With many accidents involving harmful and toxic chemicals, a fume hood Australia providers offer is more important than ever.
In 2015, five students at a Fairfax County high school were burned while performing a chemistry lab demonstration. In 2016, a teacher at Mandwandwe High School in the Nkulumane suburb in Bulawayo died after inhaling poisonous fumes he was working with at the science laboratory.
Both cases, despite geographical differences, have one thing in common – fume hoods. In the first case, the spread of ethyl alcohol vapours may have been prevented if a ventilation hood was installed. In the second case, the problem was the improper storage of chemicals that should have been kept in a bottle or fume hood.
To prevent the same accidents from happening in laboratories or work areas dealing with chemicals in Australia, a fume hood must be installed. As what the Assistant Professor of Radiology and Chemistry at the University of Missouri, Mark Lee, said a fume hood differentiates a mere room from a chemistry lab.
How does a fume hood work?
A fume hood in Australia and anywhere else around the world removes potentially hazardous particles and vapours from the air to keep people working in a facility safe. This is also a way to prevent particles and vapours from interfering with what lab workers are doing.
Fume hood can also refer to a ventilated enclosure that houses gases, fumes, and vapours, as in the case of a laboratory fume hood Australia offers. It is connected to an exhaust fan that pulls air and airborne contaminants out of a laboratory.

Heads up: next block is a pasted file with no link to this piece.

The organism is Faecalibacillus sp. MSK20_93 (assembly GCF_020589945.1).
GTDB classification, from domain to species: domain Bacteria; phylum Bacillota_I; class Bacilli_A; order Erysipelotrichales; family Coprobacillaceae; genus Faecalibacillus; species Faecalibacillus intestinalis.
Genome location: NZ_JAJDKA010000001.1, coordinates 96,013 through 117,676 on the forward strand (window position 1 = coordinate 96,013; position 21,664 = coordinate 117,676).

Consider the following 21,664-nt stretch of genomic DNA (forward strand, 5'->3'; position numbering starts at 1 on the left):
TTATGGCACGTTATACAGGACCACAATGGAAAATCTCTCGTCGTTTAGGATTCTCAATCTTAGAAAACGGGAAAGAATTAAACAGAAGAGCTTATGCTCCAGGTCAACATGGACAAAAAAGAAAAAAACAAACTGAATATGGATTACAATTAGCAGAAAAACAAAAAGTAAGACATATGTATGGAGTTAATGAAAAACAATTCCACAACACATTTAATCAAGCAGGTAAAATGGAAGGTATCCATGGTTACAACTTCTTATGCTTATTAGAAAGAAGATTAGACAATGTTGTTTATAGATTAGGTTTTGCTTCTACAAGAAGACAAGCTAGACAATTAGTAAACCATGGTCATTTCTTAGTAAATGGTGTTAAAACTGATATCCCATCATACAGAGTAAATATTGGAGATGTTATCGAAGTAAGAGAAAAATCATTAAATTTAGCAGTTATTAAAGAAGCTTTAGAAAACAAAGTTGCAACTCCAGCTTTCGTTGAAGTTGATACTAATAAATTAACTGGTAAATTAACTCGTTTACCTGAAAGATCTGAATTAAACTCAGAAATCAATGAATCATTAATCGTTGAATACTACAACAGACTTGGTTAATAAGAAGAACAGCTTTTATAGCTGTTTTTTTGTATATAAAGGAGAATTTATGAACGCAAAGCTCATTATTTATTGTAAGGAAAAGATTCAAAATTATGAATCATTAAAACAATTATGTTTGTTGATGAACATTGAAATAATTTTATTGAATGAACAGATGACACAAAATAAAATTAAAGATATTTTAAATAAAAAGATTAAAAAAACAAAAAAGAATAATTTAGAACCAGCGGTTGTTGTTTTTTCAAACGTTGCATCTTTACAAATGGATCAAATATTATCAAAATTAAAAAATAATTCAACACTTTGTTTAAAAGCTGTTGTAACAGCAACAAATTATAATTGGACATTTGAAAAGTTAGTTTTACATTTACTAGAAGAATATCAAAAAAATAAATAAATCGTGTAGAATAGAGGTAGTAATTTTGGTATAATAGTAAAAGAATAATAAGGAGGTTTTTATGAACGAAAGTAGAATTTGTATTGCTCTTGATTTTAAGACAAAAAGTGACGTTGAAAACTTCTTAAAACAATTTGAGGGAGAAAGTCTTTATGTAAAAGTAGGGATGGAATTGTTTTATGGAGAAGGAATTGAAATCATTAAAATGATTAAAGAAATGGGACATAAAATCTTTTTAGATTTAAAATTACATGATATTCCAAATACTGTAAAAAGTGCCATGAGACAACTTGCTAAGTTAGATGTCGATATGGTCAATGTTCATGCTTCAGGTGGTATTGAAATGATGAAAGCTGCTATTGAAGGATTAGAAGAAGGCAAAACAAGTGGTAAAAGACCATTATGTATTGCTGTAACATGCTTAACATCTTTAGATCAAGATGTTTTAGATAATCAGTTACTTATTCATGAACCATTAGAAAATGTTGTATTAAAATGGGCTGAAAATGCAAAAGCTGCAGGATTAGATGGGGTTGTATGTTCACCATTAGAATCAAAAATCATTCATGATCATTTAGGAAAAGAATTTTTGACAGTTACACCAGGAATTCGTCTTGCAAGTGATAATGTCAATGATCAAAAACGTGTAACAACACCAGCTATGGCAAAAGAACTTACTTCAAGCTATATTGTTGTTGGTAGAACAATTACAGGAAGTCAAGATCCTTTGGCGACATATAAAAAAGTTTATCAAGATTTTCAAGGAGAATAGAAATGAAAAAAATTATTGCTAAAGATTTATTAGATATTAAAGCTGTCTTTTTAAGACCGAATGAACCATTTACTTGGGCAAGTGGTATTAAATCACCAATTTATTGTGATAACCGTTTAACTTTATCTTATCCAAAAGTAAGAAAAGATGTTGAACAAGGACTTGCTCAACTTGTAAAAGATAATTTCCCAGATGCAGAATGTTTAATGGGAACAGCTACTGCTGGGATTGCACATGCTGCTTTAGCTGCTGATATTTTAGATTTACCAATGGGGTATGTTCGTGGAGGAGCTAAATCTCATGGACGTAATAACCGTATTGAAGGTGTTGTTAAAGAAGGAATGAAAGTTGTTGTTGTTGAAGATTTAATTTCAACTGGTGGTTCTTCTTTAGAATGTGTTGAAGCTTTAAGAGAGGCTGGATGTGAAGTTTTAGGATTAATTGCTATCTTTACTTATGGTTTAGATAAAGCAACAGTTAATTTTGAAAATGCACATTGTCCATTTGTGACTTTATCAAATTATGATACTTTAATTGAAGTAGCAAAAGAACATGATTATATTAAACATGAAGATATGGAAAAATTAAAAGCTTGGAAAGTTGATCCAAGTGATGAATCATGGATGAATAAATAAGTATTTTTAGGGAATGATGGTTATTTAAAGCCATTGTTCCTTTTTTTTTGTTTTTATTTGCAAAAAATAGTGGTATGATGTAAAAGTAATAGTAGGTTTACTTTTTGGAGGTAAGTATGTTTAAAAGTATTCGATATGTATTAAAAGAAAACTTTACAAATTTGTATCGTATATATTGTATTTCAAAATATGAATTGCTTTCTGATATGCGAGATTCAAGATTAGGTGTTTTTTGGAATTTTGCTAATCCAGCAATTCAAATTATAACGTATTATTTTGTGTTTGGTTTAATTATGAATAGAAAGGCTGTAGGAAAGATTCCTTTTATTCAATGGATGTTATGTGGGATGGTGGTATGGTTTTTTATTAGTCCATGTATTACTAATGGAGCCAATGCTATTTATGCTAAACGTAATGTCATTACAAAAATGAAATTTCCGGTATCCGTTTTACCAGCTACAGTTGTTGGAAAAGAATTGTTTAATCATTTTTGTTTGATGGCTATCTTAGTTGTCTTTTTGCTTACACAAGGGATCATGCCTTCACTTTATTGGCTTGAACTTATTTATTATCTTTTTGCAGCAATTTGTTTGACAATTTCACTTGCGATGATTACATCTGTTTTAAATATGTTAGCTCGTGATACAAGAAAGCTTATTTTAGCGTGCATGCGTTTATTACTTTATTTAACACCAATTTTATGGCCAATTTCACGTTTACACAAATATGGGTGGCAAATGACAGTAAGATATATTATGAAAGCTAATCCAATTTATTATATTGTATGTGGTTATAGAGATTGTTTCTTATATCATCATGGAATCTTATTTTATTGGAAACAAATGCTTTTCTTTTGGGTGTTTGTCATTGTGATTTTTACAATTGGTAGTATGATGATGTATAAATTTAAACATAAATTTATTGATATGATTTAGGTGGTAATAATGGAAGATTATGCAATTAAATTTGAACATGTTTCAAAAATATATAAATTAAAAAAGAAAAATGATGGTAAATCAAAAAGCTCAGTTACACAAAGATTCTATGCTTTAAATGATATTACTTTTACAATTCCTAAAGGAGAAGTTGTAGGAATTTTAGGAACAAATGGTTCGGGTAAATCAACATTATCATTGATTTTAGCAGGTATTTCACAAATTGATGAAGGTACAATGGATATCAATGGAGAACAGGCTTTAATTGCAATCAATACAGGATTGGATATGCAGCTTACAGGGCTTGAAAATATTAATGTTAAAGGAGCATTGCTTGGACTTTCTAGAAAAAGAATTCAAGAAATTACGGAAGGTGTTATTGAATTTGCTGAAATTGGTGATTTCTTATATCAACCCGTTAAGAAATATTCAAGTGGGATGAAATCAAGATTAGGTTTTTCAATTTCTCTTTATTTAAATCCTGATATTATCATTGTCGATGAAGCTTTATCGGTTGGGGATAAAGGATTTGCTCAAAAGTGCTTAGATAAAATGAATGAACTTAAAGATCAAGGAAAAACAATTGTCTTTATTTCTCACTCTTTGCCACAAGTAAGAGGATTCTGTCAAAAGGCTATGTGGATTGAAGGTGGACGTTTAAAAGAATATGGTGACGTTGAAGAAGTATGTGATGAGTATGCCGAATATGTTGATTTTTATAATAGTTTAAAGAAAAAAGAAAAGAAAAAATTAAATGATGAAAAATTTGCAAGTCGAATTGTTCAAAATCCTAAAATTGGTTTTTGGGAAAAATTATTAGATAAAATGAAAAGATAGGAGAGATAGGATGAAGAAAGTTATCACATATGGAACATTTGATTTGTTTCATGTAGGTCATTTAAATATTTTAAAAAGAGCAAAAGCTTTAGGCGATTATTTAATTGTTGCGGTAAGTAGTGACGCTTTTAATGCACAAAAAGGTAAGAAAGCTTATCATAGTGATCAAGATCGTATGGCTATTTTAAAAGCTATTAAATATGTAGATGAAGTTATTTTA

Types of Fume Hoods
Fume hoods come in different varieties, with each one having its share of pros and cons.
- Hoods that use ducts make great work of pulling out contaminants but are less portable and are often expensive.
- Smaller fume hoods are mobile, practical, and affordable. The only downside is that they are not suitable for areas where chemical use is significant and you might need to use more in such situations.
- Laboratory fume hood looks like a cabinet but is made up of filters that clean and recirculate air.
- Recirculating fume hood, as the name suggests, filters air as and sends it back to the atmosphere without the harmful particles. It is typically less expensive because ducts are not required.
Many school laboratories prefer the smaller and more portable Australia fume hood as this can be placed in each station, allowing groups of students to work with chemicals at one time and remain safe. Click here Aircare Extraction Systems for more information.
Even with fume hoods installed, however, following best practices in working and handling with chemicals remain vital to ensure safety and protection.
Safety Standards in a Laboratory
Use safety goggles
The man who studied potassium, Joseph-Louis Gay-Lussac, suffered permanent vision damage and temporary blindness when the highly reactive element exploded. This happened at a time when eye protection is still unavailable.
Don’t breathe fumes
When dealing with chemicals that produce dangerous fumes, avoid sucking or inhaling too hard. Even with fume hood Australia offers is installed, close contact with fumes can still prove fatal.
Handle chemicals with care
This is a no-brainer, what with people being more aware of which chemicals are toxic and which are not. Whichever is the case, however, remember to wash your hands and decontaminate when needed every single time.
If you are looking for the best Australia fume hood, contact Aircare Extraction Systems.